With regard to financial market developments, some members commented on the fact that Japanese stock prices were recently rising substantially and the Nikkei 225 Stock Average had reached its highest level in about four years. A few members expressed the view that this reflected market participants starting to correct their excessively cautious views about the economic outlook. A different member said that the recent hike in stock prices reflected the active investment stance of foreign investors against the background of the favorable performance of the corporate sector and the undervaluation of Japanese stocks. The member added that, given these developments, Japanese stock prices might move differently from, for example, U.S. stock prices. A few members commented on developments in Japanese long-term interest rates, which had recently been on a declining trend despite the firm stock prices. They expressed the view that this was mainly caused by market participants becoming gradually aware of uncertainty about the world economic outlook due to the prolonged period of high crude oil prices and a resultant decline in U.S. long-term interest rates. A different member said that sustainable non-inflationary growth in the economy and further progress in fiscal consolidation would contribute to stable developments in long-term interest rates.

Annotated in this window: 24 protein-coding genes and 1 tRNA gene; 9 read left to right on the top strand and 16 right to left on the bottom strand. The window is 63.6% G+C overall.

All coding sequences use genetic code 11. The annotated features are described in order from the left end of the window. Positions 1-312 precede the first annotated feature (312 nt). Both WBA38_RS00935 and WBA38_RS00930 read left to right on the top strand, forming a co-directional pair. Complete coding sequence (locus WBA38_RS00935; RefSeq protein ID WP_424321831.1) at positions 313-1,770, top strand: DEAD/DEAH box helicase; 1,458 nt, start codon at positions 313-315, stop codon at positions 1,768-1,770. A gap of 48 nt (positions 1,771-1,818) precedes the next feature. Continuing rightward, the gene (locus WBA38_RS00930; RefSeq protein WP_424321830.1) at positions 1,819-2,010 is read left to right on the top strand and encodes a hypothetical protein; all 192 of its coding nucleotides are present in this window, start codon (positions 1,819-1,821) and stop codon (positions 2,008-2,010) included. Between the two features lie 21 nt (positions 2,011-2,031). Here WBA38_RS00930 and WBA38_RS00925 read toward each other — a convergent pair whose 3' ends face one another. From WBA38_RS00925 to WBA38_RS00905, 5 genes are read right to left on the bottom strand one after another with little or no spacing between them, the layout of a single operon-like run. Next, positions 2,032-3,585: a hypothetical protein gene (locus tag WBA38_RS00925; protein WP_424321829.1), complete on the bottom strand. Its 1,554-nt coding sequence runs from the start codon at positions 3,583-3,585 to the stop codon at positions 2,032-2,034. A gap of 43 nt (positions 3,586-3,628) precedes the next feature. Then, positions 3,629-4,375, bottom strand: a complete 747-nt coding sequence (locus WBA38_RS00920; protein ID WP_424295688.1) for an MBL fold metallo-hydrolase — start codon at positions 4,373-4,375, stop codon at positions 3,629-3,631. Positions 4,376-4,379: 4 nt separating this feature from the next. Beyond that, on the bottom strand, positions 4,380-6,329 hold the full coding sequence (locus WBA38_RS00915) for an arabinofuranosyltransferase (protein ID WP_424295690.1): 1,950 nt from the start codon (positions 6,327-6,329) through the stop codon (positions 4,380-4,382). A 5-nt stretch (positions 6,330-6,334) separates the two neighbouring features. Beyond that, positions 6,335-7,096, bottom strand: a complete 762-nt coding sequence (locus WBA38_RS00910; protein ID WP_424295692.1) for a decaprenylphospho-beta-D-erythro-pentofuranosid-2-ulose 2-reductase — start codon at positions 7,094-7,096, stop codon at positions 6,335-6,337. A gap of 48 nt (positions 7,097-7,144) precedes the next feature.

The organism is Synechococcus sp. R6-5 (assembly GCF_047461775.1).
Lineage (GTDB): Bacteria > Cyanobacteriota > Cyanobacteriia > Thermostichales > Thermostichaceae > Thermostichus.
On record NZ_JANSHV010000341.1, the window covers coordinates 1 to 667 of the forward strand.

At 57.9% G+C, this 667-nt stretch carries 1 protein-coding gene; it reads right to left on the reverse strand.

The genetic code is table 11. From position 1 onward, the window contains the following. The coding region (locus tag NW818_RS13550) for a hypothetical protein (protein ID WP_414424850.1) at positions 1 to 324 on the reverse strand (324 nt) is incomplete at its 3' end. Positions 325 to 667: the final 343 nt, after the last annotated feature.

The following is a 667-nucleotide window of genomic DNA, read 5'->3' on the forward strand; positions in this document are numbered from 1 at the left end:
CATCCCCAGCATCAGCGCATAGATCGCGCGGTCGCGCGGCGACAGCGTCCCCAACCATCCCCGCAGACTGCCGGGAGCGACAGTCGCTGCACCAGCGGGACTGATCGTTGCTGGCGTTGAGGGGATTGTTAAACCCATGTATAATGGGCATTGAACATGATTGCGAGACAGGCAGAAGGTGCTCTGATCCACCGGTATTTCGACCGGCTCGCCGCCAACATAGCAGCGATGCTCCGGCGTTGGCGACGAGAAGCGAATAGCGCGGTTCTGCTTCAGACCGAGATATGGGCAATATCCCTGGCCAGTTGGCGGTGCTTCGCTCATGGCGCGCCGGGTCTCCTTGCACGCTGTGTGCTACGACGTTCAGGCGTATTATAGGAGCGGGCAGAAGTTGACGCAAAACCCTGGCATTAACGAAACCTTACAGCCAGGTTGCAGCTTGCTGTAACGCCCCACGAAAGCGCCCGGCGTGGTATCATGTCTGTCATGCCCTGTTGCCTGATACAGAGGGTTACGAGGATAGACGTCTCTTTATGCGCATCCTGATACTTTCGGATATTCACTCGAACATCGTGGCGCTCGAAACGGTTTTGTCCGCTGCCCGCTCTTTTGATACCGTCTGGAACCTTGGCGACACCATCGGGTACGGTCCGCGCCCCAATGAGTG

IV. Summary of Discussions on Monetary Policy for the Immediate Future

On the monetary policy stance for the immediate future, members agreed that, in a situation where the consumer price index (CPI) had been declining slightly on a year-on-year basis, the Bank should continue to firmly maintain the current framework of the quantitative easing policy in accordance with the conditions in the Bank's commitment.